When I was a child my parents instilled a love of exploring the world. I never dreamed one day my children would be travelling with their grandparents and experiencing the same love of exploration.We are fortunate that my parents are still healthy and active enough to join us on some of our travels and, just as importantly, want to be part of our adventures.

Our kids were 3 and 6 years old when we did our first multi-generational trip to South-East Asia and over the years we have explored the wonders of Jordan, travelled through Vietnam, Laos and Cambodia, traversed West Timor, camped in Oman and the U.A.E, backpacked through Myanmar, taken in the wildlife and local culture of Zambia and experienced southern India together!


All these trips have given us experiences I suspect would only have come our way through travelling as an extended family unit. The first, and probably most important, is the amazing bond that develops between the kids and the grandparents.

The shared experiences between generations while travelling create a unique and strong relationship which carries through once home.

It also gives all the age groups a different perspective on what they are experiencing and seeing. The innocence of children and how they see a situation is often a refreshing reminder for us adults to look past our unconscious bias and see the simple pleasures in this life.

It’s also great for the kids to hear adults discussing events and viewpoints. Stories told by my mother, for example, whilst travelling through Vietnam about what her generation remember of the Vietnam war was a real eye-opener for our 6 year old son, especially, and really helped him to see the country differently.
Travelling with Grandparents - Mekong Delta

Not only does it help the family who are travelling see things from differing standpoints, but it also lets the family be perceived in a different light by the locals themselves. They are often fascinated that three generations of the same family are sharing their adventure together and will frequently engage in conversation and invite you into their homes – a real privilege and one not experienced often on normal travel.

On one such lovely occasion we were in Oman and an old lady came out of her home and took my mother by the arm. With no English (and barely any Arabic from our side) she managed to convey, with a huge toothless grin, that she, too, was a grandmother, proudly bringing out her daughter and her granddaughter to show us. She then pressed a small packet of freshly picked dates into my mother’s hands before we made our way on through the village. A fleeting but memorable experience only able to be shared by a lucky few.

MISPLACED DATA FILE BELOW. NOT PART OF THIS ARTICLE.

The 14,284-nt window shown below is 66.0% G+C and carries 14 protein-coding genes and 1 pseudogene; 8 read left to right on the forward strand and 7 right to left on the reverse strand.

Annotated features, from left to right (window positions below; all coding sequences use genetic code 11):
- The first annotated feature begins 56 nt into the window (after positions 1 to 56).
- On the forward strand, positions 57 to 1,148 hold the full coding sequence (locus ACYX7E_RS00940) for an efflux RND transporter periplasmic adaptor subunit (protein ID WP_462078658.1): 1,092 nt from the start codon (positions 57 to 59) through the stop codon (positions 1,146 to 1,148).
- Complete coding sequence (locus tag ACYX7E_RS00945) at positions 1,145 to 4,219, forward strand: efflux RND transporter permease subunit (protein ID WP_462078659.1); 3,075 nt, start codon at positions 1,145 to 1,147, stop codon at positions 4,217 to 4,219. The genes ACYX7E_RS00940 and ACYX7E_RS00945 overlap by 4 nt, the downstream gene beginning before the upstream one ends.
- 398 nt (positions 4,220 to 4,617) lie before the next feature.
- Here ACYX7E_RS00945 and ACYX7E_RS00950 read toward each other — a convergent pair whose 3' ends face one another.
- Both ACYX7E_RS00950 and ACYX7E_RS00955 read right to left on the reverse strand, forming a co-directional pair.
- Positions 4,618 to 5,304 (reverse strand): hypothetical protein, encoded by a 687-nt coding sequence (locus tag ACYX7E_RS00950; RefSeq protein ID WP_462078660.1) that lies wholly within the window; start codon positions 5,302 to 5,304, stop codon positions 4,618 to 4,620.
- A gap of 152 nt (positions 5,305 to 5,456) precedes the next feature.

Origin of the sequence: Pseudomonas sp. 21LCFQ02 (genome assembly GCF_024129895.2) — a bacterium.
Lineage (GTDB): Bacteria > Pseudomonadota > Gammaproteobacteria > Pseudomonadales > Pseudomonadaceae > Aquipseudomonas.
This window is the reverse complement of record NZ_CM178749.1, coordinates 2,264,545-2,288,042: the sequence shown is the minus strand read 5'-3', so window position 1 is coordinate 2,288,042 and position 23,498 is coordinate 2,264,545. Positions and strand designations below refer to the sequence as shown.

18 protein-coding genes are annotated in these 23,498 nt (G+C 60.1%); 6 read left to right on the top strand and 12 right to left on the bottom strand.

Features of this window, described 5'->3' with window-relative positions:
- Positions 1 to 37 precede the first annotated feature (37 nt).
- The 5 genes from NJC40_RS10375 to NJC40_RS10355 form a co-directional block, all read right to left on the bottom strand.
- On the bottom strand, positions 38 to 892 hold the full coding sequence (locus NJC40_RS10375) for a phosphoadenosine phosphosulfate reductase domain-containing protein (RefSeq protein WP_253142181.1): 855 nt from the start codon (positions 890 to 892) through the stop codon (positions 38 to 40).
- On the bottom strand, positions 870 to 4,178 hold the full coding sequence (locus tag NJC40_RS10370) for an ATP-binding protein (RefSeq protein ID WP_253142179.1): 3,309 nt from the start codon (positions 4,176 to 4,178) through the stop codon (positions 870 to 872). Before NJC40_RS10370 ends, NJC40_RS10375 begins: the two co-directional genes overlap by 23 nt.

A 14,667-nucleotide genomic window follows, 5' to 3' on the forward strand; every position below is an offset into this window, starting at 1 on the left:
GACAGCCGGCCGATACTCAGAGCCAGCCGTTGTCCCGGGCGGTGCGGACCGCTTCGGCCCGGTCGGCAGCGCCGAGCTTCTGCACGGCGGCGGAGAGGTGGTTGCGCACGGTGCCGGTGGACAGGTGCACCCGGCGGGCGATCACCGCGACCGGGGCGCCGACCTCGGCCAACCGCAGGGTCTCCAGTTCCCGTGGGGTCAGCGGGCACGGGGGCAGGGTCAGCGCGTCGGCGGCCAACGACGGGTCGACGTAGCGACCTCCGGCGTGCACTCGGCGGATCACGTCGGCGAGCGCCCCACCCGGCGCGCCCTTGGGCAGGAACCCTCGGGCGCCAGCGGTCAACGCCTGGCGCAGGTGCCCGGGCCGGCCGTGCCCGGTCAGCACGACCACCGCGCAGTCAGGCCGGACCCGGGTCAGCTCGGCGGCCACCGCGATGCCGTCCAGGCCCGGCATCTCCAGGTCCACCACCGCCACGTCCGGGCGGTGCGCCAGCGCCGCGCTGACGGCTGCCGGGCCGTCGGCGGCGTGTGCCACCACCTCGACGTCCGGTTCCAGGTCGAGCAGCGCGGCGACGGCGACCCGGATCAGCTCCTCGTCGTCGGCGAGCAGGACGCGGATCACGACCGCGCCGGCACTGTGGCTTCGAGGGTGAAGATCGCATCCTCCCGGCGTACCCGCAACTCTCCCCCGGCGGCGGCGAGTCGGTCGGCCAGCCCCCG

And, on a purely selfish level, having your parents in tow when your children are younger gives the opportunity for you to have some time out from them every so often – and gives your kids time apart from you too!

I know that in our case, my parents were more than happy to provide this brief window of freedom for us as they felt they would not have been able to do the type of holiday and have such amazing travel experiences if they had been on their own, so a bit of babysitting was a fair trade!

Our kids are now 14 and 17, and although we don’t need my parents as babysitters any longer, we are excited they are coming to Peru with us in a few weeks to discover the wilds of the Amazon Rainforest, as I research the destination for my travel business.

Another shared experience, more memories made, and an opportunity for all of us to learn more about each other…just some of the benefits of travelling with grandparents.

For more expert advice on travelling with kids (and grandparents!), check out our Grown ups: Family travel section.
Travelling with Grandparents - Myanmar


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Fiona Rouse has visited more than 30 countries with her family, including a trip to Samoa when her newborn was jut 5 months old. She's now Director of Adventure Together, a self-guided tour booking service for families who want to travel a little further off the beaten track.

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